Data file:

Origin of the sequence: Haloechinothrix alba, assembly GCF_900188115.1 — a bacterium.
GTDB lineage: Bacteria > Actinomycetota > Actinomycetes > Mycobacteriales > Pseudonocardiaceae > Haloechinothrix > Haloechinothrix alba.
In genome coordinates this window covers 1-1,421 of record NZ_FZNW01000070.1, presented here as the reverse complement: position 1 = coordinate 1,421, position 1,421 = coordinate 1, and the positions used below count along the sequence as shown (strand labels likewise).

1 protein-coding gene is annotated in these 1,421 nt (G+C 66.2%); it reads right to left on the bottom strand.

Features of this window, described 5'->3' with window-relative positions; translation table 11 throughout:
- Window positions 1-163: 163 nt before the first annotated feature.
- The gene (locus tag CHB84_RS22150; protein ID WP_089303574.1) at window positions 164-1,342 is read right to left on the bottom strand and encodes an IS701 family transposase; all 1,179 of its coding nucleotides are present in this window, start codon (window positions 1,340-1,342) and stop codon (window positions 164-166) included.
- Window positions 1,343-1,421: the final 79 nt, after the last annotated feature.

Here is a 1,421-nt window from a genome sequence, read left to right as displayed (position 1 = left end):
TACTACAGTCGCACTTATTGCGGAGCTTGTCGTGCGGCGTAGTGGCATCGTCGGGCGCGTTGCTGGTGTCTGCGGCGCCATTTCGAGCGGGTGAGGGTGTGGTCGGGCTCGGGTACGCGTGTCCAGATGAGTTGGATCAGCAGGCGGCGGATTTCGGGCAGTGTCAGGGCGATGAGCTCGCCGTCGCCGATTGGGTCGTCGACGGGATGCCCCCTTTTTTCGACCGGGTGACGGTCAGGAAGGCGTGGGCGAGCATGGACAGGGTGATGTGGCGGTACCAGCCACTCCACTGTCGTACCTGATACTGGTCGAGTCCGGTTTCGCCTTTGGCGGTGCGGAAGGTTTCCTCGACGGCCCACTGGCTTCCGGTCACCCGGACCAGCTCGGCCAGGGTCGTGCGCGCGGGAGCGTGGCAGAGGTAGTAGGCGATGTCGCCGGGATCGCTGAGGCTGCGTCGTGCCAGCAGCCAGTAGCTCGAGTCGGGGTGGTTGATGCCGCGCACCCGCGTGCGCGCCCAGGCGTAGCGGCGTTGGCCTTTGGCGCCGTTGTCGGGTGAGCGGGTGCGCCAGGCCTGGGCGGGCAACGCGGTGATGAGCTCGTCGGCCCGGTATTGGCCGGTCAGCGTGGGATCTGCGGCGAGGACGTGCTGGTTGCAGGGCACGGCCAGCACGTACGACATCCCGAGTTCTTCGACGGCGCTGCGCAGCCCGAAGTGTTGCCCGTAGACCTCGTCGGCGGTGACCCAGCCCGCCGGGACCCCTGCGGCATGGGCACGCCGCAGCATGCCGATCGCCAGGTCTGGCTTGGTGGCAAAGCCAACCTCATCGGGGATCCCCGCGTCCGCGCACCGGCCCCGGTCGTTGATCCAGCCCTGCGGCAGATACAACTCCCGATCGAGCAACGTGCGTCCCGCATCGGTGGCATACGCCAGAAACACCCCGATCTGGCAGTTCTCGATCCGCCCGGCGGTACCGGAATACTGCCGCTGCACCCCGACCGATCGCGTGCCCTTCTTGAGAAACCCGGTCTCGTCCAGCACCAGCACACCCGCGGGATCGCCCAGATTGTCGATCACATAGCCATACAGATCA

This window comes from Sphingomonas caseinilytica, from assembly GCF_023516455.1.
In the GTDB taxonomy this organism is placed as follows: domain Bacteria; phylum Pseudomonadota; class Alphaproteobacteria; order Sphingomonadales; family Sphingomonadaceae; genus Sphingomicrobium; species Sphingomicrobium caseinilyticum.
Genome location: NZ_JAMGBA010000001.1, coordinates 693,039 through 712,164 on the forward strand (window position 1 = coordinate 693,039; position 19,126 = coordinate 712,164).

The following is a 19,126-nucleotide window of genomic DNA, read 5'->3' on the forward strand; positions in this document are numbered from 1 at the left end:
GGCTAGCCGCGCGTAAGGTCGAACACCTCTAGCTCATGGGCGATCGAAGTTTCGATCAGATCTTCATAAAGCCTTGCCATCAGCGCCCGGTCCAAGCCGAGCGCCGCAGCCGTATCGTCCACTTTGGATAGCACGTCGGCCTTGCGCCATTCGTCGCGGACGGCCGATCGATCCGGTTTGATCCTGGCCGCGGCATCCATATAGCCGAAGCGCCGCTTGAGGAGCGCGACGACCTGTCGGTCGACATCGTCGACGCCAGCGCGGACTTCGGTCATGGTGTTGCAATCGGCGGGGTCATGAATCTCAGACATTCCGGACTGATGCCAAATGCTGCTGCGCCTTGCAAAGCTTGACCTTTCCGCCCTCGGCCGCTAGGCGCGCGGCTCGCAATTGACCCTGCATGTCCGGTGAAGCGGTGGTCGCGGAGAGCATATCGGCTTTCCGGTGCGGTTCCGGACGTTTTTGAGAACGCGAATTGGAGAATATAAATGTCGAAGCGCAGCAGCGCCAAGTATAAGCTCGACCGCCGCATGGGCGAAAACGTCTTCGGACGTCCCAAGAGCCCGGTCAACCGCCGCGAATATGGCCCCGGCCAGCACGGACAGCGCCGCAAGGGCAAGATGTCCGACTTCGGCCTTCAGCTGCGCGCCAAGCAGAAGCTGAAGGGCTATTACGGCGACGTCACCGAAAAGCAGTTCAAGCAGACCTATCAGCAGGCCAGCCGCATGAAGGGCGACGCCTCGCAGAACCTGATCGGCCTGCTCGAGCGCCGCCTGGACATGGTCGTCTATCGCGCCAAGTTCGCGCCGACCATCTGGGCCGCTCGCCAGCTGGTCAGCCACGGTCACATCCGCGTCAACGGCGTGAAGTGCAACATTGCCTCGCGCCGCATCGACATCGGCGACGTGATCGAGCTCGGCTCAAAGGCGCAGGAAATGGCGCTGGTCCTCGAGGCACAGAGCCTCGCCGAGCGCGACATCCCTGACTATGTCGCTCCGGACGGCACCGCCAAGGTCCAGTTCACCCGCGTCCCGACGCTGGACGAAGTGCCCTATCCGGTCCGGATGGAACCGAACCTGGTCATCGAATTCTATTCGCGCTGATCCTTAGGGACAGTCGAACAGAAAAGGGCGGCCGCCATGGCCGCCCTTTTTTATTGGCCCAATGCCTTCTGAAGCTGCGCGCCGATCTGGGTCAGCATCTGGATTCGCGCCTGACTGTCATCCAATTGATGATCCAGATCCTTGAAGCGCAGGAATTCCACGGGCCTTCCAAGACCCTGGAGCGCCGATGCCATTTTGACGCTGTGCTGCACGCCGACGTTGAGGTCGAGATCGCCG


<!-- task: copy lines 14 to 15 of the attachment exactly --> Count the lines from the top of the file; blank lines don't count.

The following is a 19,126-nucleotide window of genomic DNA, read 5'->3' on the forward strand; positions in this document are numbered from 1 at the left end:
GGCTAGCCGCGCGTAAGGTCGAACACCTCTAGCTCATGGGCGATCGAAGTTTCGATCAGATCTTCATAAAGCCTTGCCATCAGCGCCCGGTCCAAGCCGAGCGCCGCAGCCGTATCGTCCACTTTGGATAGCACGTCGGCCTTGCGCCATTCGTCGCGGACGGCCGATCGATCCGGTTTGATCCTGGCCGCGGCATCCATATAGCCGAAGCGCCGCTTGAGGAGCGCGACGACCTGTCGGTCGACATCGTCGACGCCAGCGCGGACTTCGGTCATGGTGTTGCAATCGGCGGGGTCATGAATCTCAGACATTCCGGACTGATGCCAAATGCTGCTGCGCCTTGCAAAGCTTGACCTTTCCGCCCTCGGCCGCTAGGCGCGCGGCTCGCAATTGACCCTGCATGTCCGGTGAAGCGGTGGTCGCGGAGAGCATATCGGCTTTCCGGTGCGGTTCCGGACGTTTTTGAGAACGCGAATTGGAGAATATAAATGTCGAAGCGCAGCAGCGCCAAGTATAAGCTCGACCGCCGCATGGGCGAAAACGTCTTCGGACGTCCCAAGAGCCCGGTCAACCGCCGCGAATATGGCCCCGGCCAGCACGGACAGCGCCGCAAGGGCAAGATGTCCGACTTCGGCCTTCAGCTGCGCGCCAAGCAGAAGCTGAAGGGCTATTACGGCGACGTCACCGAAAAGCAGTTCAAGCAGACCTATCAGCAGGCCAGCCGCATGAAGGGCGACGCCTCGCAGAACCTGATCGGCCTGCTCGAGCGCCGCCTGGACATGGTCGTCTATCGCGCCAAGTTCGCGCCGACCATCTGGGCCGCTCGCCAGCTGGTCAGCCACGGTCACATCCGCGTCAACGGCGTGAAGTGCAACATTGCCTCGCGCCGCATCGACATCGGCGACGTGATCGAGCTCGGCTCAAAGGCGCAGGAAATGGCGCTGGTCCTCGAGGCACAGAGCCTCGCCGAGCGCGACATCCCTGACTATGTCGCTCCGGACGGCACCGCCAAGGTCCAGTTCACCCGCGTCCCGACGCTGGACGAAGTGCCCTATCCGGTCCGGATGGAACCGAACCTGGTCATCGAATTCTATTCGCGCTGATCCTTAGGGACAGTCGAACAGAAAAGGGCGGCCGCCATGGCCGCCCTTTTTTATTGGCCCAATGCCTTCTGAAGCTGCGCGCCGATCTGGGTCAGCATCTGGATTCGCGCCTGACTGTCATCCAATTGATGATCCAGATCCTTGAAGCGCAGGAATTCCACGGGCCTTCCAAGACCCTGGAGCGCCGATGCCATTTTGACGCTGTGCTGCACGCCGACGTTGAGGTCGAGATCGCCG